Evers, Vos hold in-person meeting for first time in two years
As Wisconsin Democrats and Republicans talk more about trying to work together in the 2023 legislative session, Gov. Tony Evers and Assembly Speaker Robin Vos met privately at the governor's residence.
December 23, 2022
MADISON, Wis. (AP) — Wisconsin Democratic Gov. Tony Evers and Republican Assembly Speaker Robin Vos met in person for the first time in two years on Dec. 22 as both sides are talking more about trying to work together in the 2023 legislative session.
Evers and Vos met privately at the governor's residence for about an hour. Evers met the previous week with Republican Senate Majority Leader Devin LeMahieu.
"It is a positive sign," Vos said Dec. 23 of the meeting. He called it a "good first step."
Vos said he and Evers had a good dialogue on a number of topics, but he declined to discuss details. Britt Cudaback, a spokesperson for Evers, also called it a good meeting but declined to provide details. Evers on Dec. 20 said he had a good meeting with LeMahieu, but did not provide details about what they discussed.
LeMahieu said prior to his meeting that he hoped it would be the first in a series of regular get-togethers with the governor.
Republican lawmakers were used to meeting weekly with former Republican Gov. Scott Walker. But Evers has repeatedly said he does not need to meet that frequently with GOP leaders.
"The idea that somehow we have to meet weekly to resolve the issues facing Wisconsin, you know, my job is different than their job," Evers said Dec. 20. "They have their caucus and I have the people of Wisconsin. So I'll continue to go around the state and listen to people and they can deal with their caucuses."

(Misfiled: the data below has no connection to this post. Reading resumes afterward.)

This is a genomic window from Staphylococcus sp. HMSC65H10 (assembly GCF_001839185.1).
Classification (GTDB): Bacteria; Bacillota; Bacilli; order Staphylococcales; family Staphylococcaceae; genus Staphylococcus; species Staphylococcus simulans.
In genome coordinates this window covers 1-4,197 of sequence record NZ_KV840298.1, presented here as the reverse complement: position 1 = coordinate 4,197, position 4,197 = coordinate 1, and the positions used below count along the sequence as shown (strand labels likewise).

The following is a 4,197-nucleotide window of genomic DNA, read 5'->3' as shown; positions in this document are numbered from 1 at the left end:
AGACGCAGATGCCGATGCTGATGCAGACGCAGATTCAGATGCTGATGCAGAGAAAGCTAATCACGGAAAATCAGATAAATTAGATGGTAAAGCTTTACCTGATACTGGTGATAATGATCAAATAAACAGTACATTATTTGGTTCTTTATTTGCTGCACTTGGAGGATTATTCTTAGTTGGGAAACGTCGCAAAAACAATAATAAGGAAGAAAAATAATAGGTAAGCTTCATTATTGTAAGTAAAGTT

Evers and Republicans had a contentious relationship over his first term, beginning with Republicans calling a lame duck session in 2018 before he took office to pass a number of bills limiting his power. The relationship worsened over the years as Republicans fired one of his Cabinet secretaries, refused to confirm dozens of his appointees and sued Evers repeatedly over his response to the COVID-19 pandemic.
Republican lawmakers were infuriated in 2020 when Evers' staff secretly recorded a meeting about pandemic response efforts.
But after Evers' reelection win in November, he and Republicans have talked more about trying to build a better working relationship over the next four years.
Vos, in an interview Dec. 22, said he viewed the start of the new legislative session Jan. 3 as a chance to begin anew.
"If I held every grudge in this job, I'd be a pretty lonely, sad person," Vos said. "So I guess I'm willing to hit the reset button."